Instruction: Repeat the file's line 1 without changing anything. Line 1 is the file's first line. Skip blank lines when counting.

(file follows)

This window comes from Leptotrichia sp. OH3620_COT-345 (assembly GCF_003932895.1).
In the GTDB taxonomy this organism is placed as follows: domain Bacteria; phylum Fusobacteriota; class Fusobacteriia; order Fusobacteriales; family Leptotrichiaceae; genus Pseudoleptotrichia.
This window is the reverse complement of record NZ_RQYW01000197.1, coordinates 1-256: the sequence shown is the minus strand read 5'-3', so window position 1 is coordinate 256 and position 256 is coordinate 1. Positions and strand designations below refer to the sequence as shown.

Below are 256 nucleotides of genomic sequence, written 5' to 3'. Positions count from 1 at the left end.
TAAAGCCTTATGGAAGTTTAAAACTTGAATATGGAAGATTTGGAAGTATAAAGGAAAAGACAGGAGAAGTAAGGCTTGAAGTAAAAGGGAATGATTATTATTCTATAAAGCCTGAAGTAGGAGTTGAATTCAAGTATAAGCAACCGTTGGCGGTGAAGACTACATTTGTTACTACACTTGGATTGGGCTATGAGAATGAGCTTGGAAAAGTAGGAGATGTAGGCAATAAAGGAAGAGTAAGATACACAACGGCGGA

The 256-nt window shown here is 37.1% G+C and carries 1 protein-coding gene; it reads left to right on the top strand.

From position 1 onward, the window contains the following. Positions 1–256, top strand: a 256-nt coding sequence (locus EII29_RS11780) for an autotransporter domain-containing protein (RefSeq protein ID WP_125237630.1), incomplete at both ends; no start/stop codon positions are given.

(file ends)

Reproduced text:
This window comes from Leptotrichia sp. OH3620_COT-345 (assembly GCF_003932895.1).